My adult nephews. Both are in college and neither earns enough right now to pay federal income taxes. But once they go to work and start paying taxes, the House bill would bar them from deducting the interest on their student loans. They’ll lose their personal exemptions, too. But a $6,000 bump in the standard deduction for singles likely would more than make up for losing that above-the-line deduction.
My brother and sister-in-law. They have three children under age 10, one of whom has special needs. They would be able to claim the more generous $24,000 standard deduction and would get a credit of up to $1,600 for each child in the House bill or $2,000 in the Senate bill. If they don’t owe enough in taxes to offset the full credit, the House and Senate did propose a refundable CTC of up to $1,100 in 2018. But they’d also lose personal exemptions, which for a married couple with three kids, are worth $20,250 this year. My sister-in-law also faces a steep tax increase: She is a graduate student who has thousands of dollars in tuition waived in return for her work as an instructor (she teaches tax to social work students, if you can believe it). The House bill would treat her waived tuition as taxable compensation.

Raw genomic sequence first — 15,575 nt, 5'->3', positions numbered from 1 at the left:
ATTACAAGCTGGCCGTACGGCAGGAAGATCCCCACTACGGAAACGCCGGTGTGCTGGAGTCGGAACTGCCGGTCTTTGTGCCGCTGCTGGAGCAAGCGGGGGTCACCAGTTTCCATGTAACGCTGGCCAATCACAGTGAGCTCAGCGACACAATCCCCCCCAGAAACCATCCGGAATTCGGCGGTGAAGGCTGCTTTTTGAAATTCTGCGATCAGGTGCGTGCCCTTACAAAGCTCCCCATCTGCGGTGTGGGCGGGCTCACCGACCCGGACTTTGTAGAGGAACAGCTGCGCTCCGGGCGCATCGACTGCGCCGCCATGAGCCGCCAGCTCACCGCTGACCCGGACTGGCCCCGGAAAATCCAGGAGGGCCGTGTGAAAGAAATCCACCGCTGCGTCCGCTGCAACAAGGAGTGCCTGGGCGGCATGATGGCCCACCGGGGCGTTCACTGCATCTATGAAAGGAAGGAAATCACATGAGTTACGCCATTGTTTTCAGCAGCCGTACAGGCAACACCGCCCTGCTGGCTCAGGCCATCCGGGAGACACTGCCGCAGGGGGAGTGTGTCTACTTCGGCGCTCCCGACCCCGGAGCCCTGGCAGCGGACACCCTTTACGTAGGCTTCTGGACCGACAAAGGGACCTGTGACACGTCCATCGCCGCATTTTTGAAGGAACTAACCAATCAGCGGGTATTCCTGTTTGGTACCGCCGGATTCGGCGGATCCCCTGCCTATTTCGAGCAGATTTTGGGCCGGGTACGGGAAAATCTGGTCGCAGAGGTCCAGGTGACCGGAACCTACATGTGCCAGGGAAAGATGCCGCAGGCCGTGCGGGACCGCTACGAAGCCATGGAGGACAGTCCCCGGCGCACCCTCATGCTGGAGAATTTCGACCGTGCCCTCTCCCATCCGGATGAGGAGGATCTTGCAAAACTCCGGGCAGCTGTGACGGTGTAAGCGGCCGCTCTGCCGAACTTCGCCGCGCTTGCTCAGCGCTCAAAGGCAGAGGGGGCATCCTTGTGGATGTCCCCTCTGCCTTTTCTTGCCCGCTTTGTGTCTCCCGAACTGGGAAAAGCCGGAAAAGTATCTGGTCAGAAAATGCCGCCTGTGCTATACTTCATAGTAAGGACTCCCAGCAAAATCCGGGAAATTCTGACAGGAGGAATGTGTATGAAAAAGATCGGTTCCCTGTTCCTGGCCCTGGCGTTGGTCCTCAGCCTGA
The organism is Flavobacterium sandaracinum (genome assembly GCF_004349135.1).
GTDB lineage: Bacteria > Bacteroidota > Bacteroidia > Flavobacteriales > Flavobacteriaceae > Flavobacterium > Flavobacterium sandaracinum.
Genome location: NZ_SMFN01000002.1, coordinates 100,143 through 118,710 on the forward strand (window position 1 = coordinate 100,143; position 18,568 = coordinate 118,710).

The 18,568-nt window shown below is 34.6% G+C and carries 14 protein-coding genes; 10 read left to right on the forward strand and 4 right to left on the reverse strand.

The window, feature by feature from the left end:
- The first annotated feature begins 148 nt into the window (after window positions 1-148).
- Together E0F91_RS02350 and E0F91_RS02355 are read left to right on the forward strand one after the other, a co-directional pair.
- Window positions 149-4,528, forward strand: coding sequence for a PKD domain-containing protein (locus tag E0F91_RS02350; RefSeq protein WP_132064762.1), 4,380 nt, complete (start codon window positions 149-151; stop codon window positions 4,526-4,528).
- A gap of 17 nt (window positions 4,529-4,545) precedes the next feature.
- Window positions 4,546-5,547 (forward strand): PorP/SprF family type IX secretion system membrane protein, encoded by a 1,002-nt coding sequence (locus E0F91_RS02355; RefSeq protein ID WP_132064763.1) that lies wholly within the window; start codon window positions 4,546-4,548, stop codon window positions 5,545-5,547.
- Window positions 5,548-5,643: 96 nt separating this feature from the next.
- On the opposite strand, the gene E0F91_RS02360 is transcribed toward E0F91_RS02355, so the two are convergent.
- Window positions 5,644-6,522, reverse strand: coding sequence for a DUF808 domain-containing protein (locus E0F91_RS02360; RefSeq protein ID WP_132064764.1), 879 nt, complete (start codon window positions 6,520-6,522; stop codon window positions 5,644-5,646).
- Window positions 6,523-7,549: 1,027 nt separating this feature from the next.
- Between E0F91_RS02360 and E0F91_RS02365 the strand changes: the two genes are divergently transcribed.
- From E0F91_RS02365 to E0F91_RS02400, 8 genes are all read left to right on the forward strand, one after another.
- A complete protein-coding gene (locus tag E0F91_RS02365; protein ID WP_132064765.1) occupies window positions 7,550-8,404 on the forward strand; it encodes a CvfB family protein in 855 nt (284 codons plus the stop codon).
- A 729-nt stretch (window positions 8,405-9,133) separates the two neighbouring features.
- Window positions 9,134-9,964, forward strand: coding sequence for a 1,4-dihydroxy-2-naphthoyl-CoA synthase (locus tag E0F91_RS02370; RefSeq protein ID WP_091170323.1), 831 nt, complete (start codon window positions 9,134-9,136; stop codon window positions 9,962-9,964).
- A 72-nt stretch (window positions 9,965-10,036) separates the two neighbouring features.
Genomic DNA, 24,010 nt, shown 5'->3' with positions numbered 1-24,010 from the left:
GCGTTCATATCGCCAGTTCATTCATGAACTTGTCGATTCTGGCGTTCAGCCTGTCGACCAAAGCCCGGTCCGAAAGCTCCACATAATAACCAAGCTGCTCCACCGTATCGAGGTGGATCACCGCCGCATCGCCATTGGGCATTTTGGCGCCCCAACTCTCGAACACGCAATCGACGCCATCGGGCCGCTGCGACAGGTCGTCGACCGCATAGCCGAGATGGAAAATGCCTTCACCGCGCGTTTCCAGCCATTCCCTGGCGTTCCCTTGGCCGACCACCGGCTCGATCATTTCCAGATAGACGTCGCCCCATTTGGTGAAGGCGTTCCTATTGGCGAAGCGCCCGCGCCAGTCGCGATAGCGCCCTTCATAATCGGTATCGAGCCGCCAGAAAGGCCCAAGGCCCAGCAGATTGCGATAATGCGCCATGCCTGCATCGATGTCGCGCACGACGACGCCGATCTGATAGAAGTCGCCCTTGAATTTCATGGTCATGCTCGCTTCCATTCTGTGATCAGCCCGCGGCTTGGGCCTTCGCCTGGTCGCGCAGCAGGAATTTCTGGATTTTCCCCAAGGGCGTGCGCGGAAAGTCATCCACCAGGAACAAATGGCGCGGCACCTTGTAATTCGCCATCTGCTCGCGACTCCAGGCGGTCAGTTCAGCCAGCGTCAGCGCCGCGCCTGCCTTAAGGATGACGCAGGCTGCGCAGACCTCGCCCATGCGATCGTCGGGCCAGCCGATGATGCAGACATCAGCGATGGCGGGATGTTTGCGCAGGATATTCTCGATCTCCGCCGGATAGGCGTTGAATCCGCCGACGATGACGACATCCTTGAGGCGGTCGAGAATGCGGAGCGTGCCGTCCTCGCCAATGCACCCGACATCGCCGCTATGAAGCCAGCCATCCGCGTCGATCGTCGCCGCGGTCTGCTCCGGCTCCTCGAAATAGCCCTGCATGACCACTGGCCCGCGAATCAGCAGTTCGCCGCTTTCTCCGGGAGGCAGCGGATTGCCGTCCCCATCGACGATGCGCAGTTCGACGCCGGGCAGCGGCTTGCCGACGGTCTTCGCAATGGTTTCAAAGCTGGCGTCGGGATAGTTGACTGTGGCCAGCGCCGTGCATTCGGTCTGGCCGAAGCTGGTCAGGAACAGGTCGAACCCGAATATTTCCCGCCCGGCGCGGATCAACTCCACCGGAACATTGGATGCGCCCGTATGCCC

My niece. My brother’s oldest daughter has Down syndrome and receives Medicaid. My niece also qualifies for the Achieving a Better Life Experience (ABLE) program that allows relatives to create tax-advantaged accounts to assist young people with disabilities. Both bills would expand that program. However, in any given year she could face additional medical costs—such as a surgery not fully covered Medicaid. Under current law, if their employer-sponsored insurance situation changes, my brother and his wife could deduct out-of-pocket medical expenses that exceed 10 percent of their adjusted gross income. The House bill would repeal the medical expense deduction while the Senate bill would make it more generous—but only for one year.